In contrast to initial public offerings (IPOs), where investors gain shares in the ownership of the company, in ICOs, the investors buy coins of the company, which can appreciate in value if the business is successful. These coins are sometimes “pre-mined”, eliminating the need for proof of work. Often contributions are capped at a certain value.
ICOs are a way for self-funding a project by selling future access to the service the network will deliver. As such they can be seen as an extension of the crowdfunding process, but different in important ways.
How do ICOs differ from IPOs or issuing shares? When you’re investing in stocks what you’re doing is you’re taking a piece of the equity, a piece of the operating company, all the cash flows. The holder of the equity owns a part of all of the profits that the company makes.
Generally speaking, tokens are different. You’re not buying a part of an operating company you’re buying the money supply of the future technology project.
With tokens, one is buying the tokens before the company has built the technology. But if the technology grows and if it’s well used then the value of the tokens will correlate with the value of the company. Most tokens do not actually provide any sort of claim to an underlying asset and that is different from traditional securities.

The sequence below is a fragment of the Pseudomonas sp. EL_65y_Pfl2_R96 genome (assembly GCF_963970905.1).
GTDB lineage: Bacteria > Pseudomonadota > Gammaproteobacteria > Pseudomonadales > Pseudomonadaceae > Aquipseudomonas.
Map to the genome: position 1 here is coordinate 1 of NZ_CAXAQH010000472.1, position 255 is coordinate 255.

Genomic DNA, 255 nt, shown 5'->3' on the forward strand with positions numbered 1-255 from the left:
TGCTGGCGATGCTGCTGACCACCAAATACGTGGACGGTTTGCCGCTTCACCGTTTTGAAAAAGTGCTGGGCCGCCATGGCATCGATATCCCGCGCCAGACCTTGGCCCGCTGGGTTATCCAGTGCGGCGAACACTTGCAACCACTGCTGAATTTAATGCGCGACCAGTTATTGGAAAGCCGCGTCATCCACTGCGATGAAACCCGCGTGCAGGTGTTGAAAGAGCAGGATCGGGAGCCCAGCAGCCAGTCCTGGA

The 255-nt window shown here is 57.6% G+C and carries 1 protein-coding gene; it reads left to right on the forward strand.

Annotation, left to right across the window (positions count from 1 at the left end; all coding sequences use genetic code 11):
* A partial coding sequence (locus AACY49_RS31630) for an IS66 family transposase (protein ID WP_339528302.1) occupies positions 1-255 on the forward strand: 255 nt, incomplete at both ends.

The token may start as “magic internet money” but as the ecosystem matures and becomes more valuable in use the tokens start to look like and feel like “real money” to their end users.
Any one or group of people can launch a project where ever they see an opportunity for value creation through the coordination of people’s activities.
At first, people come together and define what the future service of the network will be and then create a token that will be the medium for accessing and exchanging that service.